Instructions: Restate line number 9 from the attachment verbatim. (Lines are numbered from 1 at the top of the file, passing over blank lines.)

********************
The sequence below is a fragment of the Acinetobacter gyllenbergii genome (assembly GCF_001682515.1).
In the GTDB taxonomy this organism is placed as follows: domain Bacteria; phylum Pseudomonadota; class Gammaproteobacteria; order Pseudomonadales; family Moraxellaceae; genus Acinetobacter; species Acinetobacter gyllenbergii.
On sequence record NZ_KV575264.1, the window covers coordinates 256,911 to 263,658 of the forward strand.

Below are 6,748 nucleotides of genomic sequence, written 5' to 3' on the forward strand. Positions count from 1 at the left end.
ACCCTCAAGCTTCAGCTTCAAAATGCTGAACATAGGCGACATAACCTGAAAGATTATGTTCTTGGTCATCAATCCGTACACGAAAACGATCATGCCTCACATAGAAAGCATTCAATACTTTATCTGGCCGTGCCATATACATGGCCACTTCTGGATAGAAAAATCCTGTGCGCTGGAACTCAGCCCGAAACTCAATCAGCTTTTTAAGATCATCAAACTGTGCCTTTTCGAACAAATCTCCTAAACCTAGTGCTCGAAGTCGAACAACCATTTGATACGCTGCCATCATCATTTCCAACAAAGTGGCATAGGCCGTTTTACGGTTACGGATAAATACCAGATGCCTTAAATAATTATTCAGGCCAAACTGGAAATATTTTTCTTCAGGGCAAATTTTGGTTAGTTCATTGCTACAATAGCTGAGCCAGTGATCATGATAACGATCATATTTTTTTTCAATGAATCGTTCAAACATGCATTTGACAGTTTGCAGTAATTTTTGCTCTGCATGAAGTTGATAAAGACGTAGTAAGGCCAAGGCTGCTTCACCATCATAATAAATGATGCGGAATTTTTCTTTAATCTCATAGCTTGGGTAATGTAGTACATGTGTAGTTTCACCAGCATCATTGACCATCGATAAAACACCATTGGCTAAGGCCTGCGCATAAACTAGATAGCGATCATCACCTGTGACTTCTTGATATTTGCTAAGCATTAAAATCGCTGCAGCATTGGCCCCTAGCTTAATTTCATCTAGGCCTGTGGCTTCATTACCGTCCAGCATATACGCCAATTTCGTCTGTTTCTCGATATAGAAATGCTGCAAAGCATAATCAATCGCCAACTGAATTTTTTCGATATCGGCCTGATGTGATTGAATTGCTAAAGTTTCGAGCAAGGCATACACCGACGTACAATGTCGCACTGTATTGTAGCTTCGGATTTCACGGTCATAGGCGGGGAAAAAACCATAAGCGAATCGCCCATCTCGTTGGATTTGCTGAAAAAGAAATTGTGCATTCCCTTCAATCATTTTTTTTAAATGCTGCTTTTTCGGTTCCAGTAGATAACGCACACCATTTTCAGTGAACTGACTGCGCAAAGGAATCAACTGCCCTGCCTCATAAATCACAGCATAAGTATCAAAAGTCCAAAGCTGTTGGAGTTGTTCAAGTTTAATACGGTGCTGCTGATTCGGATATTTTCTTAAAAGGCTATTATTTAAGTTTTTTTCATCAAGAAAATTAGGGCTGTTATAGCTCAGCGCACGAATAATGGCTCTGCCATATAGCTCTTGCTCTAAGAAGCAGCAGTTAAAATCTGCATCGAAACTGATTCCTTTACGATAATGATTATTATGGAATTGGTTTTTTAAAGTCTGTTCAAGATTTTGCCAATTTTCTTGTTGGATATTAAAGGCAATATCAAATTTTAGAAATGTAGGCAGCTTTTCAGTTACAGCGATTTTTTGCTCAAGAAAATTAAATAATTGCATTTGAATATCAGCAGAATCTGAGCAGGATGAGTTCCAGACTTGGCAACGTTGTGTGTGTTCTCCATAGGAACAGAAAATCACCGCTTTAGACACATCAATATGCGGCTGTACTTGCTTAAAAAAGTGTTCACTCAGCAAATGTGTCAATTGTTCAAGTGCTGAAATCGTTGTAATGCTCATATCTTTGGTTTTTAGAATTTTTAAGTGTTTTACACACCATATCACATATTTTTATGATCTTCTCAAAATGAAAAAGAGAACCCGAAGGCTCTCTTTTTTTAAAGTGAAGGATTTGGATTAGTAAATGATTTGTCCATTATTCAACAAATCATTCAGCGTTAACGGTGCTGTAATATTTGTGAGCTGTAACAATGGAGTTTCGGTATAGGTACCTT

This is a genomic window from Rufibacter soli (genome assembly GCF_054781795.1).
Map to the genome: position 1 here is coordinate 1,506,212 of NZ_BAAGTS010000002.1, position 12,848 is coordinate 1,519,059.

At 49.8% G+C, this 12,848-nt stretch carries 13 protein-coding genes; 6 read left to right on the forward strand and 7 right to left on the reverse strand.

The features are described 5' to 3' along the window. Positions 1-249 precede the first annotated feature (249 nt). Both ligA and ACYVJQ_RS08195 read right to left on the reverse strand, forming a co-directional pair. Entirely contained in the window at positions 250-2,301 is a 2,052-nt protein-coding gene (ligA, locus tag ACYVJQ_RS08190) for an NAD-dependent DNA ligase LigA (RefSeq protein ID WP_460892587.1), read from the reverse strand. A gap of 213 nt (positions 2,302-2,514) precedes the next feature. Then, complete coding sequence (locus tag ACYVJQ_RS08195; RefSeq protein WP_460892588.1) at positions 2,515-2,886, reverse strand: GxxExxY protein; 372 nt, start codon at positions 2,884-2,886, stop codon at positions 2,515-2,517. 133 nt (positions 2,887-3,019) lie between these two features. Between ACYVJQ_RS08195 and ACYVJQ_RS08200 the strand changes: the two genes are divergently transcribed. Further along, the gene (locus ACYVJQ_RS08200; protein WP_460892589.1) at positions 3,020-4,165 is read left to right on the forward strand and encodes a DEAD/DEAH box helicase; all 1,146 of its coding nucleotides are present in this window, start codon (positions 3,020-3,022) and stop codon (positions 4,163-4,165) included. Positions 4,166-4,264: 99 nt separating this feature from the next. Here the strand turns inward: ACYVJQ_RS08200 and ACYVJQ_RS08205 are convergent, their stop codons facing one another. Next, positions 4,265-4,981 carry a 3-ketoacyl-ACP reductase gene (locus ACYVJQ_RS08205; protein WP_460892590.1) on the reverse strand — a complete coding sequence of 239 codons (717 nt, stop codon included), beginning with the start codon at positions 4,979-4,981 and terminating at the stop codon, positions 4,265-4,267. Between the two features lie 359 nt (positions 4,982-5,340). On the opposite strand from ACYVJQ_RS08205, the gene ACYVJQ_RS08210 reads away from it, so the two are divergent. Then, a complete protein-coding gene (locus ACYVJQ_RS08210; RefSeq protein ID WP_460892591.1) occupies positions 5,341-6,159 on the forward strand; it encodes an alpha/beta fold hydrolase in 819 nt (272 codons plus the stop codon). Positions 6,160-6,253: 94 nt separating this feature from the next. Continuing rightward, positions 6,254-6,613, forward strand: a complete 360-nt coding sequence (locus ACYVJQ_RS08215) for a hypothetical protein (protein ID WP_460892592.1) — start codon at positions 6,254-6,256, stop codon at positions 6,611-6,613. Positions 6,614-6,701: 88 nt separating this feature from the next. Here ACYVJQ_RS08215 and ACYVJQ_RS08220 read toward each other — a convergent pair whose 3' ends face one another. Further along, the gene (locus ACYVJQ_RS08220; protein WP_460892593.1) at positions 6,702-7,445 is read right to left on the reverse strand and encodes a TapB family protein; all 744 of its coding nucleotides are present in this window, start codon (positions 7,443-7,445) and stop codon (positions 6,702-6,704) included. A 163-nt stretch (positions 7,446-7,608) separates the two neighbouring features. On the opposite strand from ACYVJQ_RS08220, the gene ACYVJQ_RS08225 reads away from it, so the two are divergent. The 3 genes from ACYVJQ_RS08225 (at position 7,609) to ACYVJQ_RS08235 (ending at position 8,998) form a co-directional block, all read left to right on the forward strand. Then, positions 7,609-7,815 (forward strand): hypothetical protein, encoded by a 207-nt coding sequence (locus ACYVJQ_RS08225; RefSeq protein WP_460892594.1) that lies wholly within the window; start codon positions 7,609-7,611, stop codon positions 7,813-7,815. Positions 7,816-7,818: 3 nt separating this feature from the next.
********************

The features are described 5' to 3' along the window. Positions 1-249 precede the first annotated feature (249 nt). Both ligA and ACYVJQ_RS08195 read right to left on the reverse strand, forming a co-directional pair. Entirely contained in the window at positions 250-2,301 is a 2,052-nt protein-coding gene (ligA, locus tag ACYVJQ_RS08190) for an NAD-dependent DNA ligase LigA (RefSeq protein ID WP_460892587.1), read from the reverse strand. A gap of 213 nt (positions 2,302-2,514) precedes the next feature. Then, complete coding sequence (locus tag ACYVJQ_RS08195; RefSeq protein WP_460892588.1) at positions 2,515-2,886, reverse strand: GxxExxY protein; 372 nt, start codon at positions 2,884-2,886, stop codon at positions 2,515-2,517. 133 nt (positions 2,887-3,019) lie between these two features. Between ACYVJQ_RS08195 and ACYVJQ_RS08200 the strand changes: the two genes are divergently transcribed. Further along, the gene (locus ACYVJQ_RS08200; protein WP_460892589.1) at positions 3,020-4,165 is read left to right on the forward strand and encodes a DEAD/DEAH box helicase; all 1,146 of its coding nucleotides are present in this window, start codon (positions 3,020-3,022) and stop codon (positions 4,163-4,165) included. Positions 4,166-4,264: 99 nt separating this feature from the next. Here the strand turns inward: ACYVJQ_RS08200 and ACYVJQ_RS08205 are convergent, their stop codons facing one another. Next, positions 4,265-4,981 carry a 3-ketoacyl-ACP reductase gene (locus ACYVJQ_RS08205; protein WP_460892590.1) on the reverse strand — a complete coding sequence of 239 codons (717 nt, stop codon included), beginning with the start codon at positions 4,979-4,981 and terminating at the stop codon, positions 4,265-4,267. Between the two features lie 359 nt (positions 4,982-5,340). On the opposite strand from ACYVJQ_RS08205, the gene ACYVJQ_RS08210 reads away from it, so the two are divergent. Then, a complete protein-coding gene (locus ACYVJQ_RS08210; RefSeq protein ID WP_460892591.1) occupies positions 5,341-6,159 on the forward strand; it encodes an alpha/beta fold hydrolase in 819 nt (272 codons plus the stop codon). Positions 6,160-6,253: 94 nt separating this feature from the next. Continuing rightward, positions 6,254-6,613, forward strand: a complete 360-nt coding sequence (locus ACYVJQ_RS08215) for a hypothetical protein (protein ID WP_460892592.1) — start codon at positions 6,254-6,256, stop codon at positions 6,611-6,613. Positions 6,614-6,701: 88 nt separating this feature from the next. Here ACYVJQ_RS08215 and ACYVJQ_RS08220 read toward each other — a convergent pair whose 3' ends face one another. Further along, the gene (locus ACYVJQ_RS08220; protein WP_460892593.1) at positions 6,702-7,445 is read right to left on the reverse strand and encodes a TapB family protein; all 744 of its coding nucleotides are present in this window, start codon (positions 7,443-7,445) and stop codon (positions 6,702-6,704) included. A 163-nt stretch (positions 7,446-7,608) separates the two neighbouring features. On the opposite strand from ACYVJQ_RS08220, the gene ACYVJQ_RS08225 reads away from it, so the two are divergent. The 3 genes from ACYVJQ_RS08225 (at position 7,609) to ACYVJQ_RS08235 (ending at position 8,998) form a co-directional block, all read left to right on the forward strand. Then, positions 7,609-7,815 (forward strand): hypothetical protein, encoded by a 207-nt coding sequence (locus ACYVJQ_RS08225; RefSeq protein WP_460892594.1) that lies wholly within the window; start codon positions 7,609-7,611, stop codon positions 7,813-7,815. Positions 7,816-7,818: 3 nt separating this feature from the next.